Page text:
My white car is no longer white & completely caked with mud and frozen road gunk. I go into town in search of a car wash. After washing the car & getting some gas I stumble upon Fernie adventures, which run daily snowcat trips. I have been cat skiing before, & swore I would never waste my money again. But sadly, like drinking tequila how soon we forget… My expectations are for an easy day, skiing short, flat runs in the trees in untracked snow. The lady at the desk tells me it will be better than that. I say, all I expect is untracked snow!

Wed. 2/14

I arrive at the office at 7:30 AM, follow one of the guides out to a cool lodge over some snowy dirt roads. We spend the day skiing the type of runs I described, except that we were constantly skiing in old tracks, or ending up in gullies with skier packed bobsled courses out of them. It was fun, but we probably only skied about 7 or 8,000’ vertical. Oh well, another few years I’ll probably get drunk on tequila again too.

Thurs. 2/15

Back up to Fernie again today. It didn’t really snow yesterday or the day before, my reasoning for going catskiing yesterday. I’m not sure how I’m going to find any powder today? I meet with a couple from Sweden I had taken my last run with the other day. We decide we should try Fishbowl again. After 2 days of traffic it is pretty tracked up, but as we are hiking back in it begins to snow. I decide to take a break at the mid mountain yurt, & say bye to my new Swedish friends. It is about 11:00 AM and it is snowing heavily. By noon the mountain is changing & the skiing is improving, first powder on the groomers, and by 2:00 PM it is one of those full-fledged go anywhere powder days. About this time I am riding the White Pass Quad with three off duty Snowboard instructors. I start prodding them about the tree runs. They say they are going to an area called Surprise & I am welcome to join them. The first shot is down a steep pitch called the knot chutes, then a sharp left & traverse out the ridge to the tree shots. Awesome tight trees that cross cat tracks every 500’ vert. or so. After the first couple of pitches all but one of the group heads right, & back to the White Pass chair. I hang with the Scottish dude as we continue to the bottom to meet up with his dad who is visiting. Next run we ski a great steep chute called Corner Pocket. To get into this run you have to sideslip/step down some tires at the top which I’m guessing are there to help anchor the snow & protect your skis from rocks. Anyway, that was a new one for me, as I have never skied on tires before. Our last run was down a huge clear-cut, with giant powder covered moguls called Stag Leap.
Tomorrow promises to be an epic powder day.

Fri. 2/16

I’m up early anticipating a great day. I head up Timber Bowl & meet Gary who has a vacation place in Fernie & is here for the holiday weekend with his son. His wife & daughter are arriving later in the day, but he has the morning to ski. We again ride together on the White Pass chair & decide to ski together. I’m glad because he skis here a lot and knows the mountain pretty well. The first few runs are off the White Pass chair with untracked snow everywhere, as the powder frenzy has yet to catch up with us. We meet up with Gary’s son for a run in the Surprise trees before he goes off with his friends. Patrol are still doing control work as we check to see when Currie Bowl may open. The friendly patroller says he thinks it will be another ½ hour. We decide that with a short hike, we have time to ski a steep gladed run called Morning Glory & down to the bottom before returning to the top for the Bowls’ opening. Our timing is pretty good as we only wait a few minutes at the top before the patrol drops the rope into Currie Bowl. There are probably 150 people charging across the top of the bowl for parts unknown, so we drop into Currie Glades for the best run of the day through rolling terrain a & widely spaced trees.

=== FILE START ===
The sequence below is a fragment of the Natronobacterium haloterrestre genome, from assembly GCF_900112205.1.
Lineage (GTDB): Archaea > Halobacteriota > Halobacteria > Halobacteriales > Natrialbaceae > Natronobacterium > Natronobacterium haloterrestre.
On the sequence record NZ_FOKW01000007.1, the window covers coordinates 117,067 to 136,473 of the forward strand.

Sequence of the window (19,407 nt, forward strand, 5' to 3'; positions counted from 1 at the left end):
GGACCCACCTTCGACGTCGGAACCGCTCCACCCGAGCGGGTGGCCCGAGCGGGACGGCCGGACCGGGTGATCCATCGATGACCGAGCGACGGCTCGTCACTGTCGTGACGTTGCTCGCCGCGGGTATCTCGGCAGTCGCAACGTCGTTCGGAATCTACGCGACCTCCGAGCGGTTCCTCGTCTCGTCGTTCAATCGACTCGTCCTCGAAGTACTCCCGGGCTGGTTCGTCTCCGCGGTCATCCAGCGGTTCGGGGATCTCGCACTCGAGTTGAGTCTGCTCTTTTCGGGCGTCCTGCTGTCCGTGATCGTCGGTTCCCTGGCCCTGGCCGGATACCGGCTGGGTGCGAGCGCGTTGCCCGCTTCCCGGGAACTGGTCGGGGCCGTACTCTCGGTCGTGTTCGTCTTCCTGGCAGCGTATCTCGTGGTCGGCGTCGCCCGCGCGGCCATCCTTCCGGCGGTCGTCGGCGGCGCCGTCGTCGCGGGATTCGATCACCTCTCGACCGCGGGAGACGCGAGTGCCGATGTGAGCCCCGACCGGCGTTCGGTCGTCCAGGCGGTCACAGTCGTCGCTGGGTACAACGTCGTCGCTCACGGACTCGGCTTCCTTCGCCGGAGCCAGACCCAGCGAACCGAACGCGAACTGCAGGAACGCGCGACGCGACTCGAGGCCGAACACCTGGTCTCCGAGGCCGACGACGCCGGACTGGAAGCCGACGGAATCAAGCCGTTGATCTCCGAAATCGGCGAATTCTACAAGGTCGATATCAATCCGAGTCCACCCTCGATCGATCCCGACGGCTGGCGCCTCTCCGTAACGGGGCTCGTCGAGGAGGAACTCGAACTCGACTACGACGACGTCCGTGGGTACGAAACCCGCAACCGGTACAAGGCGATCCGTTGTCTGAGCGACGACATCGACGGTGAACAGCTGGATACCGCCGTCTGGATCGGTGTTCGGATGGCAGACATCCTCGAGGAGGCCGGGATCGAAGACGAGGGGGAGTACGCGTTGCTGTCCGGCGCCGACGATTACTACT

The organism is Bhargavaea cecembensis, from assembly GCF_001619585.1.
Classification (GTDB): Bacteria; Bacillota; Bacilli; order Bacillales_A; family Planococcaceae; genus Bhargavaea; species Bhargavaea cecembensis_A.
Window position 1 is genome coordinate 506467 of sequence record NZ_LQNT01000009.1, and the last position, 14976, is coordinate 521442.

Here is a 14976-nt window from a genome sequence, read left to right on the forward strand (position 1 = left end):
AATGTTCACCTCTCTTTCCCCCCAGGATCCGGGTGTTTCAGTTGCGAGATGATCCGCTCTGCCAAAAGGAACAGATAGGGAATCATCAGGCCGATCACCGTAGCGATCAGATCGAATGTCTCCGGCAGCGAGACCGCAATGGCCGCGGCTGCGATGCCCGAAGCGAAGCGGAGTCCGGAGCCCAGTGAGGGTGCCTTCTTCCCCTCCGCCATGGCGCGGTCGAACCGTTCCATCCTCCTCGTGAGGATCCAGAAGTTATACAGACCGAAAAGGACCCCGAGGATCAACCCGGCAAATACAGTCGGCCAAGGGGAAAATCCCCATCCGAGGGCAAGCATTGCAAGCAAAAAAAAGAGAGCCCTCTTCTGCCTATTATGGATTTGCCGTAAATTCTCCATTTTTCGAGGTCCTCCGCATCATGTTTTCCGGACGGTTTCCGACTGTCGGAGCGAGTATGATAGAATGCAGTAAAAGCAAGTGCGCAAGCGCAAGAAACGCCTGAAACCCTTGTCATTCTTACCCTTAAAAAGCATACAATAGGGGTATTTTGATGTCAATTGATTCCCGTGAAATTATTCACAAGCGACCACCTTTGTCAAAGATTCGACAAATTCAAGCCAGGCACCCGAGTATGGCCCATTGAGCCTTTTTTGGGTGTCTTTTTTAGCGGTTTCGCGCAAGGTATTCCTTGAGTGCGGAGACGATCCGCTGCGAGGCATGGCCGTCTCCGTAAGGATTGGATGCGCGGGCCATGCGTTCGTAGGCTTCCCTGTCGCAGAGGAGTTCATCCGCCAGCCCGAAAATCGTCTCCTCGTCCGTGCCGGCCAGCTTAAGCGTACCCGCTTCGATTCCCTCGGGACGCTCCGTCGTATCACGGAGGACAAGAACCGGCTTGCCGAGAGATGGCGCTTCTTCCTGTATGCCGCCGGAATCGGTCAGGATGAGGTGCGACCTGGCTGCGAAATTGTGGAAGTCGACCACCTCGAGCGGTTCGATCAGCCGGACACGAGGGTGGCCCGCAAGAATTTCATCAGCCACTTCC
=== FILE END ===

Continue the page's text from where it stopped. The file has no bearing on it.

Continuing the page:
After this we head to the other end of the mountain & ski into Cedar Bowl. Gary has to leave & I decide to take a high traverse into the far reaches of Cedar Bowl to ski a still relatively trackless line I spied from the bottom.
By 2:00 PM the place is pretty tracked out, so I hit the road headed for Panorama. I arrive in Invermere as darkness settles in. Can you say Super 8?
I call up to RK Heliski to see about getting on stand-by for a day. Judy says to show up at 8:30 and she’ll see what she can do.

Sat. 2/17 PANORAMA

I arrive at the RK Lodge, which is just past the main lodge at panorama at the designated time & check in with Judy. She says it is doubtful, but to hang out till everyone checks in. By 9:30 everyone is checked in, so I tell her I’ll try again on Sunday & go ski the day at Panorama. I take 1 ride on a groomed run before taking the 2 detachables & one fixed grip chair that get you the 4,000 vert. to the summit. The mountain definitely needs snow & is pretty hammered from what I can see, so I decide to try and go find some pow on the backside in Taynton Bowl. I hike out the ridge for about 10 minutes & drop into a spot called C-spine. Deep snow, semi-tracked & lots of bushes. It is also a lot of work. I spend the rest of the day exploring the front side of this destination area. This place would probably be pretty good with more snow, but I encounter lots of rocks, bumps & logs off the groomers & firm conditions on.